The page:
And one is a social media company for professionals. I call it the opposite of Facebook, because while Facebook came public to great fanfare and flopped, this company came public quietly and has been rewarding shareholders since.
The future for these five companies is bright, and their charts confirm this. All five have stocks that are being accumulated by savvy institutional investors. And because they’re not very popular (yet), all five stocks promise big rewards to investors who get on board at the right time.
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Find out which stocks you should buy this month to make money in this bullish market.
Moving on, I do have one Stay-Rich Stock idea as well, courtesy of my daughter Chloe, who’s the editor of Dick Davis Dividend Digest. It has low business risk, a good dividend and an attractive valuation.
But first, let me explain why I think high-quality dividend-paying stocks like this are a particularly good bargain today.
It’s not because I’m fearful of the national or global economy. As an optimist, I know today’s problems will be resolved, and that—as always—there will be great investment successes in the meantime.
And it’s not because I’m leery of growth stocks; I can always find a growth stock I like.
No, today, I’m spotlighting a dividend-paying stock because nearly every day, Mike Cintolo stands up to talk across the partition between our desks to mention another high-quality blue chip that is selling at a bargain price, has a good dividend and has a chart that has gone nowhere for years (meaning it’s ripe for movement).
In other words, scores of high-quality dividend-paying stocks look very attractive today, both fundamentally and technically.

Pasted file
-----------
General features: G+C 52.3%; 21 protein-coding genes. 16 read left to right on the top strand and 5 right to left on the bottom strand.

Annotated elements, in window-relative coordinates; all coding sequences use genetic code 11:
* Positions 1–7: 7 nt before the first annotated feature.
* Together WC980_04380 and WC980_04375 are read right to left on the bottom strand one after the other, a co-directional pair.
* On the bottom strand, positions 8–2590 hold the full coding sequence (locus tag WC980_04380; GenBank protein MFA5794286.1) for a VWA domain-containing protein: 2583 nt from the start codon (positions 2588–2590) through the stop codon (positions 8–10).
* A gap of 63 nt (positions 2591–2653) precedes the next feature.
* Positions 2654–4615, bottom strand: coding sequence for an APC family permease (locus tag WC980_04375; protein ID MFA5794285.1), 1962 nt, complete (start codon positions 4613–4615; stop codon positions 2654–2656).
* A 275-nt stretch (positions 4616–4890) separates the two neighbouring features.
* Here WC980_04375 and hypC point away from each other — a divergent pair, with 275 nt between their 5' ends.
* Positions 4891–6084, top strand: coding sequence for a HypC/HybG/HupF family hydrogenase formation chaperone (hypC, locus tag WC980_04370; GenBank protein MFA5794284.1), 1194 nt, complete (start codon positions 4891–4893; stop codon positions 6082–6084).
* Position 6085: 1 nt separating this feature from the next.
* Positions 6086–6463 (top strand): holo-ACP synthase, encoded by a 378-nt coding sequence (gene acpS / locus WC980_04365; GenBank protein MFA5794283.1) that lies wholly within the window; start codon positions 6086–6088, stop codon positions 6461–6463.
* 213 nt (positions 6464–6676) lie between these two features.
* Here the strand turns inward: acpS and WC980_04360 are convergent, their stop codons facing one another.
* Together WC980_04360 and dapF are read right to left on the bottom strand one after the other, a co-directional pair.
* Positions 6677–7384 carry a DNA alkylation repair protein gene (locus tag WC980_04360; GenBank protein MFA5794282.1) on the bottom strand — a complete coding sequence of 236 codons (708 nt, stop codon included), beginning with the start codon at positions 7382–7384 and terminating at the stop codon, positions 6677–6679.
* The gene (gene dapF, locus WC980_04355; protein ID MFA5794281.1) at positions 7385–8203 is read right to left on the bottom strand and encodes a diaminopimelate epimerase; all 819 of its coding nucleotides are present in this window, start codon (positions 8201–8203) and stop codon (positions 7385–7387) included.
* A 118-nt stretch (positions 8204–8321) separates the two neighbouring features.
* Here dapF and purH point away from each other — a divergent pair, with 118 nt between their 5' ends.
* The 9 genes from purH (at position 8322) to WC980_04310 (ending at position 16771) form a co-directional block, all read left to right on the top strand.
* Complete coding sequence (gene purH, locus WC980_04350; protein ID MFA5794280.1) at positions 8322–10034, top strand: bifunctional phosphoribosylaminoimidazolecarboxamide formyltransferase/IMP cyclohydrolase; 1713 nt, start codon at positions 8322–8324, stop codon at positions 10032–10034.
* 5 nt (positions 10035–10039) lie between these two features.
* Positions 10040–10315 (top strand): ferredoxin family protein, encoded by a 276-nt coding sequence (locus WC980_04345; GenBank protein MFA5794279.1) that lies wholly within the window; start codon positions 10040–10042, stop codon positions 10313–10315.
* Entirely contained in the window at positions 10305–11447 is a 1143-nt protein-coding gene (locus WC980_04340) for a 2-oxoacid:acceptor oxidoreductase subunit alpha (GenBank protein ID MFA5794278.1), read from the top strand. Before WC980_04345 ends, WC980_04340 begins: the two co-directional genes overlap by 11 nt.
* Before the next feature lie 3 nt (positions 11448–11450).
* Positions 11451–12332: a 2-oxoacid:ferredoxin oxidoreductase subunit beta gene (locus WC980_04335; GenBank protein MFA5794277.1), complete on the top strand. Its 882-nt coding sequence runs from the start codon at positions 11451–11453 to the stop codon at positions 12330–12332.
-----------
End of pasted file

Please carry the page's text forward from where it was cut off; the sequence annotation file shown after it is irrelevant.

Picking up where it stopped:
One of them is the well-known International Business Machines (IBM), which was recommended by Patrick McKeough, Editor of Canadian Wealth Advisor. Here’s what Pat wrote, which was reprinted in Dick Davis Dividend Digest.
“International Business Machines Corp. (IBM, $190) is down from $210 a share in mid-October after it reported revenue of $24.7 billion in the quarter ended September 30, 2012. That’s down 5.4% from $26.2 billion a year earlier and short of the consensus estimate of $25.4 billion. The slow global economy is hurting demand for IBM’s mainframe computers, services and software. That’s why its revenue fell. However, the company’s ongoing cost cuts and productivity improvements pushed up its earnings before one-time items by 10.4%, to $3.62 a share from $3.28. That beat the consensus estimate of $3.61.
“Like most big tech stocks, IBM needs an improved global economy to post significantly higher revenues. But it is keeping its research spending high, at $1.6 billion, or 6% of its revenue in the latest quarter. These investments are letting IBM continue its expansion in high-growth areas, such as Cloud computing and analytics software, which helps businesses track consumer purchasing and other data. That positions it for gains even if the economy recovers slowly. The company still expects to earn at least $15.10 a share in 2012. The stock trades at just 12.9 times that estimate. The company also aims to increase its earnings to $20.00 a share by 2015. IBM is still a buy.”
Now, if this appeals to you, you could just run out and buy IBM today. It would probably work out okay. Trouble is, you wouldn’t know when to sell. And you should probably have other dividend-payers in your portfolio, for balance and diversification.
Yours in pursuit of wisdom and wealth,
Editor of Cabot Stock of the Month
Timothy Lutts heads one of America’s most respected independent investment advisory services. Each week, Tim personally picks the single best stock in his exclusive Cabot Stock of the Week advisory. Build your wealth and reduce your risk with the top stock each week for current market conditionsLearn More